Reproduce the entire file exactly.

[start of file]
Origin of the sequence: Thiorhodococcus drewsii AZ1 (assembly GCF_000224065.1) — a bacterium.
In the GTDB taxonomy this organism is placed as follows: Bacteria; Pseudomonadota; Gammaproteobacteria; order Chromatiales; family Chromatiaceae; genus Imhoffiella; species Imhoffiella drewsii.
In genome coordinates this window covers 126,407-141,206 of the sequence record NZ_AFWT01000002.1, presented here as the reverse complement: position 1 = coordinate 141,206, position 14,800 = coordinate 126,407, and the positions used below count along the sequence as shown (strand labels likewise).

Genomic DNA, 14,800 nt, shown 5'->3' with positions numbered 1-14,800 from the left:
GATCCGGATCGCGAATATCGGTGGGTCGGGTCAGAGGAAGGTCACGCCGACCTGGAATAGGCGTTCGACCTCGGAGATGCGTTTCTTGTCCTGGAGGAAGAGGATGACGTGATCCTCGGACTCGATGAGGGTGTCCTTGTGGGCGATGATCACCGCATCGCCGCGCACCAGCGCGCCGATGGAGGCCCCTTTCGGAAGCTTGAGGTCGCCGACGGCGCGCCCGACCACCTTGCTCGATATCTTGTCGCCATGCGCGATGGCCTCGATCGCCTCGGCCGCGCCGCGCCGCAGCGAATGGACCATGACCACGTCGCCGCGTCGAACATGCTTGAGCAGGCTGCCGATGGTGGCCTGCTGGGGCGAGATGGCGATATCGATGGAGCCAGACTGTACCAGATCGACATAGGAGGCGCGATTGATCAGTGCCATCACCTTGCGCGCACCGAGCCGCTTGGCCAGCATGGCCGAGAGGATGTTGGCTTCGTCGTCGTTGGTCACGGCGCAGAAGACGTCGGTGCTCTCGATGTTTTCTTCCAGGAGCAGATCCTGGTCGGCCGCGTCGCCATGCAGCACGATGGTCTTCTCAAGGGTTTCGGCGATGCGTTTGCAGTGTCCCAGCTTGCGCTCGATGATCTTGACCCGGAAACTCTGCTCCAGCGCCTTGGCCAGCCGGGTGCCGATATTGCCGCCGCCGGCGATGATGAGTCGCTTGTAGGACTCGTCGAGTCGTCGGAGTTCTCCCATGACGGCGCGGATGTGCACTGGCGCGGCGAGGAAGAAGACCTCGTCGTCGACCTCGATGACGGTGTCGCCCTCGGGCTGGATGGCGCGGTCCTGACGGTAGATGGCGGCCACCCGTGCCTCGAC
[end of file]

Origin of the sequence: Thiorhodococcus drewsii AZ1 (assembly GCF_000224065.1) — a bacterium.
In the GTDB taxonomy this organism is placed as follows: Bacteria; Pseudomonadota; Gammaproteobacteria; order Chromatiales; family Chromatiaceae; genus Imhoffiella; species Imhoffiella drewsii.
In genome coordinates this window covers 126,407-141,206 of the sequence record NZ_AFWT01000002.1, presented here as the reverse complement: position 1 = coordinate 141,206, position 14,800 = coordinate 126,407, and the positions used below count along the sequence as shown (strand labels likewise).

Genomic DNA, 14,800 nt, shown 5'->3' with positions numbered 1-14,800 from the left:
GATCCGGATCGCGAATATCGGTGGGTCGGGTCAGAGGAAGGTCACGCCGACCTGGAATAGGCGTTCGACCTCGGAGATGCGTTTCTTGTCCTGGAGGAAGAGGATGACGTGATCCTCGGACTCGATGAGGGTGTCCTTGTGGGCGATGATCACCGCATCGCCGCGCACCAGCGCGCCGATGGAGGCCCCTTTCGGAAGCTTGAGGTCGCCGACGGCGCGCCCGACCACCTTGCTCGATATCTTGTCGCCATGCGCGATGGCCTCGATCGCCTCGGCCGCGCCGCGCCGCAGCGAATGGACCATGACCACGTCGCCGCGTCGAACATGCTTGAGCAGGCTGCCGATGGTGGCCTGCTGGGGCGAGATGGCGATATCGATGGAGCCAGACTGTACCAGATCGACATAGGAGGCGCGATTGATCAGTGCCATCACCTTGCGCGCACCGAGCCGCTTGGCCAGCATGGCCGAGAGGATGTTGGCTTCGTCGTCGTTGGTCACGGCGCAGAAGACGTCGGTGCTCTCGATGTTTTCTTCCAGGAGCAGATCCTGGTCGGCCGCGTCGCCATGCAGCACGATGGTCTTCTCAAGGGTTTCGGCGATGCGTTTGCAGTGTCCCAGCTTGCGCTCGATGATCTTGACCCGGAAACTCTGCTCCAGCGCCTTGGCCAGCCGGGTGCCGATATTGCCGCCGCCGGCGATGATGAGTCGCTTGTAGGACTCGTCGAGTCGTCGGAGTTCTCCCATGACGGCGCGGATGTGCACTGGCGCGGCGAGGAAGAAGACCTCGTCGTCGACCTCGATGACGGTGTCGCCCTCGGGCTGGATGGCGCGGTCCTGACGGTAGATGGCGGCCACCCGTGCCTCGAC